Have this mind among yourselves

Have this mind among yourselves, which is yours in Christ Jesus, who, though
he was in the form of God, did not count equality with God a thing to be
grasped, but made himself nothing, taking the form of a servant, being born in
the likeness of men. And being found in human form, he humbled himself by
becoming obedient to the point of death, even death on a cross”. Philippians

When we think of passages of Scripture most often used in Christmas
sermons, we probably think of early chapters from the gospels which focus on
the miracles surrounding Christ’s conception and birth. How many of us,
however, have ever viewed these words from Philippians 2:5-8 as a foundation
for a Christmas sermon?

We should; for Paul’s words form one of the most significant statements
regarding the incarnation found in the Bible. Philippians 2:5-8 takes our focus
off the baby lying in a manger and puts it where it belongs: on the Son of God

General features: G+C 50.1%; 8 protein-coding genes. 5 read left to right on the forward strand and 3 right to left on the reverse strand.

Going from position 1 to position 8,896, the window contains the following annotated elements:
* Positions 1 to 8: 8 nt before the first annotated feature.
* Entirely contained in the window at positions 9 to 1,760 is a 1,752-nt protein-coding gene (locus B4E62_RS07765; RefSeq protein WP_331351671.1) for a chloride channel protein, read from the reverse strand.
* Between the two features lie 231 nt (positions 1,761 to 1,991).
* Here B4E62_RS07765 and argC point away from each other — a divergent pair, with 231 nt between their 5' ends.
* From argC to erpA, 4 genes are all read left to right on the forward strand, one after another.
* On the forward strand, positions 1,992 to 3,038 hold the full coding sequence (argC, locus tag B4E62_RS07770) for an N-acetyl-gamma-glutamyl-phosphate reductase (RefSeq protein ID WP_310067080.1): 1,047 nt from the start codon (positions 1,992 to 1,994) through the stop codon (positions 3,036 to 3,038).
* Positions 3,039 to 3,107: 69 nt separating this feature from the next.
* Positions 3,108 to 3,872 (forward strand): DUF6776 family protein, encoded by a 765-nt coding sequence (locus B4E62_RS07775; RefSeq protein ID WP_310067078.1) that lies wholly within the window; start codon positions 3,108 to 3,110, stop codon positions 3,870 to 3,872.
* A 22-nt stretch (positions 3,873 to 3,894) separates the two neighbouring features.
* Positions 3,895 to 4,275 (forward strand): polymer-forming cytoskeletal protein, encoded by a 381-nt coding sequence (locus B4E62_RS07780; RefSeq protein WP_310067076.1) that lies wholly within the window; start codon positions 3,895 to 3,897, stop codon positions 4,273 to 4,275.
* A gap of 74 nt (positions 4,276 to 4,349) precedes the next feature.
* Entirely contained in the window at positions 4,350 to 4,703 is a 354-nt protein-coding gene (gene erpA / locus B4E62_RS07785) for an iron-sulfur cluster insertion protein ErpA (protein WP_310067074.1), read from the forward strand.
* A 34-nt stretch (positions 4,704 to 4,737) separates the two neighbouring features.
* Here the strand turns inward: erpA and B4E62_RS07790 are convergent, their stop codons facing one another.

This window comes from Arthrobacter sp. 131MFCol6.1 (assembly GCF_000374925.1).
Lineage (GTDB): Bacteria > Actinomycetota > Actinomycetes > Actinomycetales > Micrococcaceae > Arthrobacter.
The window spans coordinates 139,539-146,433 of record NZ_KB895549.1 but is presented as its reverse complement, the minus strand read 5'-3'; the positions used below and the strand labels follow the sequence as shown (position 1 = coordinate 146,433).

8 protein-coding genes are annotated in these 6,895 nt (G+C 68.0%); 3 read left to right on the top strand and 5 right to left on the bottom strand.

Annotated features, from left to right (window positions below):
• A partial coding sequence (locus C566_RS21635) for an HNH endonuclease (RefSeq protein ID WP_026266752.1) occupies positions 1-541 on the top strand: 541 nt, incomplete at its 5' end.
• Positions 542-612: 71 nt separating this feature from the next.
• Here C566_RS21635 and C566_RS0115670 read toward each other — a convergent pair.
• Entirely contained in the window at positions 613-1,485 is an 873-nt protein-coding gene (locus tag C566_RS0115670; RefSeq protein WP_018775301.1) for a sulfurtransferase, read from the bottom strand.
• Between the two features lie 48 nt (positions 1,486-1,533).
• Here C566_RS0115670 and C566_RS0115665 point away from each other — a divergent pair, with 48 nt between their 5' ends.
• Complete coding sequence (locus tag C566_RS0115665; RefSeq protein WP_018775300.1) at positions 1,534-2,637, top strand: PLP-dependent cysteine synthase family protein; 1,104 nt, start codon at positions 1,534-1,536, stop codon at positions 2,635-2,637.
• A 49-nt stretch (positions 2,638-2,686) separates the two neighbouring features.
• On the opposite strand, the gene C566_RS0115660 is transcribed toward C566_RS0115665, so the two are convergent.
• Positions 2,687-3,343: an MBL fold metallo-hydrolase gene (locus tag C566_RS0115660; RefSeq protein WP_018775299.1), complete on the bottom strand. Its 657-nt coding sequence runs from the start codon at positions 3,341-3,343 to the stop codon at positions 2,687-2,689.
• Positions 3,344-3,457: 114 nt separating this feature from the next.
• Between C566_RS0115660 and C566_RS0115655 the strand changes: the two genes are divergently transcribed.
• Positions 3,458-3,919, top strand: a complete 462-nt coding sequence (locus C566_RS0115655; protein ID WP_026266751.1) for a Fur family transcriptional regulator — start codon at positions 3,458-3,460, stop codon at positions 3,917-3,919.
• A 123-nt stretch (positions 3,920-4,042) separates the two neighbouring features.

Who, before time began, humbly chose to forgo the rights and privileges of
heaven in order to enter into human history – to live, to suffer, and to die an
excruciating death – in order to redeem His sin-and-death bound people
(Romans 5).

With my finite mind, I try to imagine that pre-Genesis 1 conversation between
the Father, Son, and Holy Spirit as they came up with their plan to create the
world and all that is in it (Psalm 24:1), knowing full well that the pinnacle of
their creation – mankind – would fall into sin, and knowing that one day the
Son would need to enter the world in order to save it. I wonder why the Son of
God chose to come save us when God the Father could have simply killed
Adam and Eve and begun anew. Why would He willingly endure so much
suffering in order to fix what we broke?

Jesus, of course, gives us the answer in John 3:16: He did it because God loves us that much.

So why did Jesus come? He came to do for us what we cannot do for
ourselves. We may be able to put a man on the moon, explore the deepest
recesses of the oceans, climb the highest mountain, create machines which
can communicate across millions of miles of space, and find cures for terrible
diseases; but we can’t solve our sin problem and we can’t solve our death
problem Thinking about the helpless baby Jesus should remind us of our
willingly helpless Savior who chose to endure the Cross rather than calling 12
legions of angels to His defense (Matthew 26:53) – all because He loves us
that much.

May we look to Jesus as the one who gave it all, so we can have it all! Thank
you Jesus!